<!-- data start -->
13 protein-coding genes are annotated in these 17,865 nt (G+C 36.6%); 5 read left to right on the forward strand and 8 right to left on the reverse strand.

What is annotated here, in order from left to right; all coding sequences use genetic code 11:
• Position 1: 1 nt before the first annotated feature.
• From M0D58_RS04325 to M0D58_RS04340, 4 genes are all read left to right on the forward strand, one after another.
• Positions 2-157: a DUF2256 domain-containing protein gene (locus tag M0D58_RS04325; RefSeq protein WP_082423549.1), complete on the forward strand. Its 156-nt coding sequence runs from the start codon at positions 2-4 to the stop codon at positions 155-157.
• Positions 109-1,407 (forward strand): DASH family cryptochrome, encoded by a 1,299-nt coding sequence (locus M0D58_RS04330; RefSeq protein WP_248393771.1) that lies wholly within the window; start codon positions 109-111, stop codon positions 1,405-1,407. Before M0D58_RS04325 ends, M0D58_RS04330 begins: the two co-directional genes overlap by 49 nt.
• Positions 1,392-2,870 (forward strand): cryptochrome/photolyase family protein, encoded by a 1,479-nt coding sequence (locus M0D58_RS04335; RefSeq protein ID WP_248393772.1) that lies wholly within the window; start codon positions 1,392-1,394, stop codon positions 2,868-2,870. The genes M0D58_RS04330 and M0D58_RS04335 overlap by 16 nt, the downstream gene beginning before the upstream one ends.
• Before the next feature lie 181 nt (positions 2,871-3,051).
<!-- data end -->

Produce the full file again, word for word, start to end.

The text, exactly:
13 protein-coding genes are annotated in these 17,865 nt (G+C 36.6%); 5 read left to right on the forward strand and 8 right to left on the reverse strand.

What is annotated here, in order from left to right; all coding sequences use genetic code 11:
• Position 1: 1 nt before the first annotated feature.
• From M0D58_RS04325 to M0D58_RS04340, 4 genes are all read left to right on the forward strand, one after another.
• Positions 2-157: a DUF2256 domain-containing protein gene (locus tag M0D58_RS04325; RefSeq protein WP_082423549.1), complete on the forward strand. Its 156-nt coding sequence runs from the start codon at positions 2-4 to the stop codon at positions 155-157.
• Positions 109-1,407 (forward strand): DASH family cryptochrome, encoded by a 1,299-nt coding sequence (locus M0D58_RS04330; RefSeq protein WP_248393771.1) that lies wholly within the window; start codon positions 109-111, stop codon positions 1,405-1,407. Before M0D58_RS04325 ends, M0D58_RS04330 begins: the two co-directional genes overlap by 49 nt.
• Positions 1,392-2,870 (forward strand): cryptochrome/photolyase family protein, encoded by a 1,479-nt coding sequence (locus M0D58_RS04335; RefSeq protein ID WP_248393772.1) that lies wholly within the window; start codon positions 1,392-1,394, stop codon positions 2,868-2,870. The genes M0D58_RS04330 and M0D58_RS04335 overlap by 16 nt, the downstream gene beginning before the upstream one ends.
• Before the next feature lie 181 nt (positions 2,871-3,051).